If he was doing trail maintenance and really needed the quad, it would have been much safer to start from Black Rd. and avoid almost all the s/t. Whatevs...
    Since I have not ridden JN trail I'll assume your's is a fair assessment. Good information that wasn't included in the original post. Doesn't make the cheap comments about someone's career choice and implied misuse of his position any more palatable. One encounter AFAIK led to baseless assumptions about character, attitude, motive, etc. Too much of this going around these days.

    Question for you. You took the time to write a response, why end with "whatevs"? If you truly don't care, you should start with "whatevs" so we can ignore you in advance.
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  19. #19
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    Feel free to ignore this in advance (there are more important things happening).

    Some more context: Rangers in the area (Midpen parks) are some of the worst in the country--ticketing mtbers for "speeding", harassing riders, wrecking trails, etc. So that feeling tends to be generalized toward nearby rangers, which isn't fair.



    VV I think that's the definition of unsafe!
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  20. #20
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    The JNT was built at 5' wide and receives heavy use and thus mostly stays that width. It has excellent sight-lines in most (but not all) areas. Because it's so wide with good sight-lines, narrow users (hike, bike) can pass each other at a good speed.

    It's surely a bad sign if the ranger was kicking up a giant dust cloud and oblivious to those behind him and wasn't in a good mood. But that doesn't mean it was unsafe.

  21. #21
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    Quote Originally Posted by dirtvert View Post
    If you haven't ridden the trail, then it might be hard for you to appreciate his point. It can be fairly sketchy descending that trail at speed. It's a popular trail and there is often hikers and riders going both directions, with limited sight lines in a number of spots, so you really have to be paying attention--on a bike. On a quad at the same speed you're way more likely to take somebody out.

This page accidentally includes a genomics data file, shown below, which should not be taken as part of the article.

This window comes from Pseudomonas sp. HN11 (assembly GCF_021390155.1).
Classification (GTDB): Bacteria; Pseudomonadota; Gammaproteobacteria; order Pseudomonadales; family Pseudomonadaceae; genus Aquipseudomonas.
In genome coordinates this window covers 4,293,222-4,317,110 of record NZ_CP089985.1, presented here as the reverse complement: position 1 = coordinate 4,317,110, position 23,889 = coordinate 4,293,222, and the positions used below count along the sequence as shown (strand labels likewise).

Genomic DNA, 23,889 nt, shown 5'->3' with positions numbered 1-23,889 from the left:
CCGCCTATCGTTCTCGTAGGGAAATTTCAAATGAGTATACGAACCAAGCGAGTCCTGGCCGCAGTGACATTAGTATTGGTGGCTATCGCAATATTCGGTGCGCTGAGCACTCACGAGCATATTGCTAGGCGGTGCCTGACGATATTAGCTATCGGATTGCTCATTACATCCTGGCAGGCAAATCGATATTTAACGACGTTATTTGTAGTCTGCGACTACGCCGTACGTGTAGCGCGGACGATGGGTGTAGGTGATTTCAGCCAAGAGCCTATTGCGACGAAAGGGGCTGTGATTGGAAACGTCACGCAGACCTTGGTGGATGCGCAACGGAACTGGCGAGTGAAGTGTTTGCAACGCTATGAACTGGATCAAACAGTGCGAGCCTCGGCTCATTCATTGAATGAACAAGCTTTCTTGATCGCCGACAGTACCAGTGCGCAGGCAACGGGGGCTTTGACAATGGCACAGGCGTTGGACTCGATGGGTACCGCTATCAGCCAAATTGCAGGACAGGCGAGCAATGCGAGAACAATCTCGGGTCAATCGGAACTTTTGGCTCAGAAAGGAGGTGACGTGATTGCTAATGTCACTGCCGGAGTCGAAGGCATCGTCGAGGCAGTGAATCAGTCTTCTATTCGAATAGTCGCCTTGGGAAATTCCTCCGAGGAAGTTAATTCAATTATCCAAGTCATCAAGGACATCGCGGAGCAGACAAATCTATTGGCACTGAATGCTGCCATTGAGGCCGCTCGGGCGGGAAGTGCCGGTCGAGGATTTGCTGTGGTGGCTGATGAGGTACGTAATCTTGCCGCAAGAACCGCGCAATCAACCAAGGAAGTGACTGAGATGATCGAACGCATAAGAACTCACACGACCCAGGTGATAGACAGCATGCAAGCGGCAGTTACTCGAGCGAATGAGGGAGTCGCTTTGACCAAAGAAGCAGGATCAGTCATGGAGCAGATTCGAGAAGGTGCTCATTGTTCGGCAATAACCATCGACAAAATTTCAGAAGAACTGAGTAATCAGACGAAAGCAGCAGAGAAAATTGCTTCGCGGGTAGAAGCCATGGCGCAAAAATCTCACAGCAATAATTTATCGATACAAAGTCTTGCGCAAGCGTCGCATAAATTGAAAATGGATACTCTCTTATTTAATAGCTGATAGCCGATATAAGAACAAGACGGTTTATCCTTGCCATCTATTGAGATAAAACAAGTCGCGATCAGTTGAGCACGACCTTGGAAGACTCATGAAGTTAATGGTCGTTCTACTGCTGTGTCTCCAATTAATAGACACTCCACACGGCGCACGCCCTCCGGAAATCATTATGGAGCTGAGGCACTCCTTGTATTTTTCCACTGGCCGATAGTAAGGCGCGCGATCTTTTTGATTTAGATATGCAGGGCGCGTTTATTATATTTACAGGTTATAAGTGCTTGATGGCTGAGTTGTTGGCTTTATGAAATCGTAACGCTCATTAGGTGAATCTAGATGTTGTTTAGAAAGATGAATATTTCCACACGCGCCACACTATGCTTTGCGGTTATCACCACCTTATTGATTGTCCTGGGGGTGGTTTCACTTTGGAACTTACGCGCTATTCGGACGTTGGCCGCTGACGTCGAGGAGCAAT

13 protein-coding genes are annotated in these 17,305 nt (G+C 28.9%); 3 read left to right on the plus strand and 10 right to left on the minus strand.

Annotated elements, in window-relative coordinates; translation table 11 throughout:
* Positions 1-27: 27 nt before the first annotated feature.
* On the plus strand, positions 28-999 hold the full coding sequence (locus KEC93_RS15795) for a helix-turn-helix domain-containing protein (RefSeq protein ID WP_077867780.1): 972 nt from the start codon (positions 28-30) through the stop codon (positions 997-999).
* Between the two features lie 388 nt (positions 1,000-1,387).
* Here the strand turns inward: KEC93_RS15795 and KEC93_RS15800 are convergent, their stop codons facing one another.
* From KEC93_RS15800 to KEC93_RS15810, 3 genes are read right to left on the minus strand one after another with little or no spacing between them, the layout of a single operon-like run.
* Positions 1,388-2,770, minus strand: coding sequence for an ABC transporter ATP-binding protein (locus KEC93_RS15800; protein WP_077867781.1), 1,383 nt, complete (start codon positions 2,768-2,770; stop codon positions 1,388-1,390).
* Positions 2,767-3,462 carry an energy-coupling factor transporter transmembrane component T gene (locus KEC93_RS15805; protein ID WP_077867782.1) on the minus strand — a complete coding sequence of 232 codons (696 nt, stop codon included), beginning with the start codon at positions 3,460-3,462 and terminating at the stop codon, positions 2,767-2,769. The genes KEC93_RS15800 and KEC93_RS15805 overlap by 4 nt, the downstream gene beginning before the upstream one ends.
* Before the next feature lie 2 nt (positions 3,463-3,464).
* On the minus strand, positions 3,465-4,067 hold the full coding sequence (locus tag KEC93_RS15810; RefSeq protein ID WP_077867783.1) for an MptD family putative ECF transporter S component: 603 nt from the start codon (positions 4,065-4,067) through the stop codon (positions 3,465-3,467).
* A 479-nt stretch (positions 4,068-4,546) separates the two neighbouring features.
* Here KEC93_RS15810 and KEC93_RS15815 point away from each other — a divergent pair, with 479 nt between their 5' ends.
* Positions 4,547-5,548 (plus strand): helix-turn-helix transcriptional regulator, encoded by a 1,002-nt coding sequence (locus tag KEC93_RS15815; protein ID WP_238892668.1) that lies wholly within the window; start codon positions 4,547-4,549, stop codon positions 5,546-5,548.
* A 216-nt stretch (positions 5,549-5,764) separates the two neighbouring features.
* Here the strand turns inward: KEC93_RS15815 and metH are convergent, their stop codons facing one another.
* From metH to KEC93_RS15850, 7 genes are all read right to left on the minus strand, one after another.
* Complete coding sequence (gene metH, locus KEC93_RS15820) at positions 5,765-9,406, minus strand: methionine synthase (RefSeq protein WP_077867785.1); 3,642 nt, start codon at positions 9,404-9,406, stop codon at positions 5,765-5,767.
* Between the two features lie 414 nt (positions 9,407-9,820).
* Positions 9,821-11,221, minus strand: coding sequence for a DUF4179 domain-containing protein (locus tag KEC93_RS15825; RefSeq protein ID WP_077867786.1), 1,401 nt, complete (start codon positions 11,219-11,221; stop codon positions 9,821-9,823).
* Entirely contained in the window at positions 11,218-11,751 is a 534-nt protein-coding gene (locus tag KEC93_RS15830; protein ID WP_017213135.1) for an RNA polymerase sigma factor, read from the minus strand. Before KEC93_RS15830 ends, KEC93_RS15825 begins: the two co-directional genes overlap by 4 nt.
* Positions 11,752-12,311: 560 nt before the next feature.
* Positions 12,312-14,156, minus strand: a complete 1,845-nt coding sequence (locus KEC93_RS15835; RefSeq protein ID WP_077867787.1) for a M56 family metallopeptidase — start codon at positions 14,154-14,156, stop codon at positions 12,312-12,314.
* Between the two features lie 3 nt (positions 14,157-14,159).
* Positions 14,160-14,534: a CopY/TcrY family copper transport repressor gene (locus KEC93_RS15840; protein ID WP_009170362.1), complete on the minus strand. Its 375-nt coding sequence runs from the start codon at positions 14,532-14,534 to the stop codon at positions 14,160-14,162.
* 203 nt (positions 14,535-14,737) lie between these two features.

If he was doing trail maintenance and really needed the quad, it would have been much safer to start from Black Rd. and avoid almost all the s/t. Whatevs...
    If a quad can ride down the trail it is not singletrack.

  22. #22
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    Also I would be surprised if that ranger on the quad was speeding down the trail at unsafe speeds. Sounds a little exaggerated to enhance one’s side of the story.

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    Quote Originally Posted by RBoardman View Post
    If a quad can ride down the trail it is not singletrack.
    What passes for s/t in most Bay Area parks. Better?! It's definitely not a fireroad--more like a flow trail built on a really tight budget.

    I'm off to do some bad jumping at Lake Cunningham. Caw! Caw!
    The broken are the more evolved. Rejoice.

  24. #24
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    5 feet wide is not singletrack. Some users on Alltrails describe JNT as a fireroad.
    Veni vidi velo!

  25. #25
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    Quote Originally Posted by dirtvert View Post
    What passes for s/t in most Bay Area parks. Better?! It's definitely not a fireroad--more like a flow trail built on a really tight budget.

    I'm off to do some bad jumping at Lake Cunningham. Caw! Caw!
    It is a PERFECT climbing trail. Nice and smooth. Nice grade. Can easily pass other riders. Only problem is that is doesn’t lead to any rad downhill trails.

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    Quote Originally Posted by veloborealis View Post
    5 feet wide is not singletrack. Some users on Alltrails describe JNT as a fireroad.
    It's a machine-built multi-use trail with some mtb elements--berms, lots of water bars to pop off of, and a few wall rides. The guys (very good riders) at the top of the leaderboard average around 19 mph over the 3 mile descent. There's no tech, but it's a pretty fun trail at speed. And it's only a few years old, so it should narrow in time. I drive past it on my way to Santa Cruz almost every week, but you could do way worse than JNT.
    The broken are the more evolved. Rejoice.

  27. #27
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    Quote Originally Posted by dirtvert View Post
    The guys (very good riders) at the top of the leaderboard average around 19 mph over the 3 mile descent.
    What time of day should I go to race down this trail? Every time I’ve been there has been way too much traffic to ride it fast.